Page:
It is hard to believe that anyone, let alone a professor, would argue against free speech. The freedom to say what you want, even if everyone else finds it disagreeable is an inherent part of American culture. It is what allows us to challenge religion, the government, and outside forces. It is also what allows us to express ourselves and live our lives in the manner we wish.
Who would want to curtail such freedom? Ulrich Baer, a professor, argues that free speech should be controlled because it might hurt some people’s feelings. It is a thing to behold:
At one of the premieres of his landmark Holocaust documentary, “Shoah” (1985), the filmmaker Claude Lanzmann was challenged by a member of the audience, a woman who identified herself as a Holocaust survivor. Lanzmann listened politely as the woman recounted her harrowing personal account of the Holocaust to make the point that the film failed to fully represent the recollections of survivors. When she finished, Lanzmann waited a bit, and then said, “Madame, you are an experience, but not an argument.”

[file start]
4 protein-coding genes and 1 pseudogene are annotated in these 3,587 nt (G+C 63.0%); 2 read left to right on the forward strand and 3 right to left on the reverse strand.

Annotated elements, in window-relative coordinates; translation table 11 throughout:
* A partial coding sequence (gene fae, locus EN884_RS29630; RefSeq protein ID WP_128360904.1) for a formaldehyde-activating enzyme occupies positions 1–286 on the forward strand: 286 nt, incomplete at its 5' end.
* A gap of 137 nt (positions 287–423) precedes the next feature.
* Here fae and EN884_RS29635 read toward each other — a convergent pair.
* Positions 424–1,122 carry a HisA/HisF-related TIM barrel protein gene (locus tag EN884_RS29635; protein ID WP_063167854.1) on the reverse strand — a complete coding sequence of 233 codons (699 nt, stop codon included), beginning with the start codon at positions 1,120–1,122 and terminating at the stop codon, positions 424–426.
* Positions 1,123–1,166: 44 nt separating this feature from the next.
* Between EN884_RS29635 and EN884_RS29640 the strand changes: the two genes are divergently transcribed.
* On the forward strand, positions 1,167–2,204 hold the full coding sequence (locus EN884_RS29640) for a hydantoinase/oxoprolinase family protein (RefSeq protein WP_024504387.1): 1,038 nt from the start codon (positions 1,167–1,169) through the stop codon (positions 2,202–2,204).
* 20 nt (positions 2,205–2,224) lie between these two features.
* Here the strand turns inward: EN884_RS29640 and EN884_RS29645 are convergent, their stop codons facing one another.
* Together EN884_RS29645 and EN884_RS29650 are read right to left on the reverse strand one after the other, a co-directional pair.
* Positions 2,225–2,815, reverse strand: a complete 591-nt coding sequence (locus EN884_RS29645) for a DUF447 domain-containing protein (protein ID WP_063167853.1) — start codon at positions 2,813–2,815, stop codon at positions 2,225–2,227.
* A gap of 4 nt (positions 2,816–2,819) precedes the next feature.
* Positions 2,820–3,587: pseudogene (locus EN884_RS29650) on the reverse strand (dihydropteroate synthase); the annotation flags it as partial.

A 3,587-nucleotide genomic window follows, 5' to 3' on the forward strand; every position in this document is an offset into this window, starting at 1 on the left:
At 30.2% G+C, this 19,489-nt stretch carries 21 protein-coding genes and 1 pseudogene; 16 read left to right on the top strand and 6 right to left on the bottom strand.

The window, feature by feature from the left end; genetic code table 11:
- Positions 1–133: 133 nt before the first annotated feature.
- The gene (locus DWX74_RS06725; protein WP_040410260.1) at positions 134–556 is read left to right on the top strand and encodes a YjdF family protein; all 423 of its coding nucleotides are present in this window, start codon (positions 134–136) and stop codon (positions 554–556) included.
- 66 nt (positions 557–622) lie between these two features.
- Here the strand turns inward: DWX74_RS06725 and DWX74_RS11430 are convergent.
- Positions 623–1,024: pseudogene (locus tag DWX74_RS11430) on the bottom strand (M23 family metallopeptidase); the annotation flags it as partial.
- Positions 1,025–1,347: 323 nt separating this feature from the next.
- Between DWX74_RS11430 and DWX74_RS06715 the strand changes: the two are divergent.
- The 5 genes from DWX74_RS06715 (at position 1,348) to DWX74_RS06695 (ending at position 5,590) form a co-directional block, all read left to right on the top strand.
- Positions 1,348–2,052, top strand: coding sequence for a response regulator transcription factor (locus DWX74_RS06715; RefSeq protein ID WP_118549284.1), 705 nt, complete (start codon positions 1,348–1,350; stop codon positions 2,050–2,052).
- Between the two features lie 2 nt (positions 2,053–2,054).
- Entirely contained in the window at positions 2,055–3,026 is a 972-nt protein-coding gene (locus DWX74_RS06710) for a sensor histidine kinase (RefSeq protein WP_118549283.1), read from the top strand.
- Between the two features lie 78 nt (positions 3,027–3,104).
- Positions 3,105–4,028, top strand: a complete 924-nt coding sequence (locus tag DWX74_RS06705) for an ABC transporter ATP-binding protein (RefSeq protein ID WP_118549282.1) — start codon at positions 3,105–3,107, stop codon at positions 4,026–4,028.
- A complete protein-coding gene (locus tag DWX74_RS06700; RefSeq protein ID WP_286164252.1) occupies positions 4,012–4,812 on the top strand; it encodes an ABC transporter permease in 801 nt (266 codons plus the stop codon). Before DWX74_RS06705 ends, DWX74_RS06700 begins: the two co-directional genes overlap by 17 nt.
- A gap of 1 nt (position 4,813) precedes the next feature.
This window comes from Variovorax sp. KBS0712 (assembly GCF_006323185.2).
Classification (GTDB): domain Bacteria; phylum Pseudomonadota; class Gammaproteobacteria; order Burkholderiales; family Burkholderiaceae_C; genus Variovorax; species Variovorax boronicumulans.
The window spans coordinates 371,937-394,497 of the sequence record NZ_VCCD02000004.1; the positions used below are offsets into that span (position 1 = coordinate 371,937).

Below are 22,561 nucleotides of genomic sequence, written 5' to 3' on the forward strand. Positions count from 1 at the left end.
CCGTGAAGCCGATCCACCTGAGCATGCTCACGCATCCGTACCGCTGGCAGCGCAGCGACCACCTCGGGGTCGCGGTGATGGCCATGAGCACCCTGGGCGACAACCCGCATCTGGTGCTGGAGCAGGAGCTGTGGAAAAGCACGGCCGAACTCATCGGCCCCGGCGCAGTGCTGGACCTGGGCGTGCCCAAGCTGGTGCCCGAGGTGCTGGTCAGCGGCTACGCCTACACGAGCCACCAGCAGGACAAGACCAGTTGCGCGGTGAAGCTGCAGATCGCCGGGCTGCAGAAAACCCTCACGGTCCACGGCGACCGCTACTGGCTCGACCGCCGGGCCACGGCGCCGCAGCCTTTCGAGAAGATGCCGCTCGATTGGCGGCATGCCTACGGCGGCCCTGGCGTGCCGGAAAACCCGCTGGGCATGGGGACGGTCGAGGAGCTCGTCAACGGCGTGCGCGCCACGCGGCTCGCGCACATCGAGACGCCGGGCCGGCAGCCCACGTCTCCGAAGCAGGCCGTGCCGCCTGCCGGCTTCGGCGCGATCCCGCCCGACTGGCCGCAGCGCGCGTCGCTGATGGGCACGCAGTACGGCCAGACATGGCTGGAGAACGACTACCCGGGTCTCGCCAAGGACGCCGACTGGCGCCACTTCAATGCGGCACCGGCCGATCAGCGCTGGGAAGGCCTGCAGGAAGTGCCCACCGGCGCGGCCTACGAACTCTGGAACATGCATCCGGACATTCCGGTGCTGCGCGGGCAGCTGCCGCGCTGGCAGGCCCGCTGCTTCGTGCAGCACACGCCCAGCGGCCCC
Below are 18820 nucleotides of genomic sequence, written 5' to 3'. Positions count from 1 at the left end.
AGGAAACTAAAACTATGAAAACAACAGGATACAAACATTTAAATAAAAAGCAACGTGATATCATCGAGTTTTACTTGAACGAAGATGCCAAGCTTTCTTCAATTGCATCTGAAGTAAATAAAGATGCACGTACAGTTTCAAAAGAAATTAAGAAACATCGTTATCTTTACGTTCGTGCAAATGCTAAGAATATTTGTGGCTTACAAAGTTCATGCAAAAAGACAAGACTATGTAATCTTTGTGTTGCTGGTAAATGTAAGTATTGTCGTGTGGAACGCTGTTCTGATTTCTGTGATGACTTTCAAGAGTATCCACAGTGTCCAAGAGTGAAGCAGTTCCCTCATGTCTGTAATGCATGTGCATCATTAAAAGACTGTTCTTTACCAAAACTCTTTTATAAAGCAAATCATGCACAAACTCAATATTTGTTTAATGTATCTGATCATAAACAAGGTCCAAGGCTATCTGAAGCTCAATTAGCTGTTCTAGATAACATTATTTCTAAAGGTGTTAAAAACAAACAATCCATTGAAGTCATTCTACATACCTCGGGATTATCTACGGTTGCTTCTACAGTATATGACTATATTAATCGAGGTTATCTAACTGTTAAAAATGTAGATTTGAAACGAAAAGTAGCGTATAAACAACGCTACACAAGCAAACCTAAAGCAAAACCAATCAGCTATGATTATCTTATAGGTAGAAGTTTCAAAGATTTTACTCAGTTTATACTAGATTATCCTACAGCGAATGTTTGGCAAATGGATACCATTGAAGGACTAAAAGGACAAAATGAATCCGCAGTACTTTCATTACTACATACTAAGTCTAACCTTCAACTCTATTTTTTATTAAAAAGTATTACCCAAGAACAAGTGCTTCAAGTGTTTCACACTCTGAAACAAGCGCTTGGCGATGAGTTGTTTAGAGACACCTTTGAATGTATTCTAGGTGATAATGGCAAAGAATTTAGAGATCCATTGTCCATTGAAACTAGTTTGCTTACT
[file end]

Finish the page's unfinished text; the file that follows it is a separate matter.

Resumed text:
This exchange, conveyed to me by the Russian literature scholar Victor Erlich some years ago, has stayed with me, and it has taken on renewed significance as the struggles on American campuses to negotiate issues of free speech have intensified — most recently in protests at Auburn University against a visit by the white nationalist Richard Spencer.
The two instances have nothing in common. The latter is a situation in which a group of people wish to prevent a controversial speaker from sharing his opinions while the former is a situation in which a one person challenged another person’s presentation of historical events.
Free speech is a zero sum proposition. You either have it or you do not. The moment that someone can stop you from saying anything, you lose that freedom. Continue reading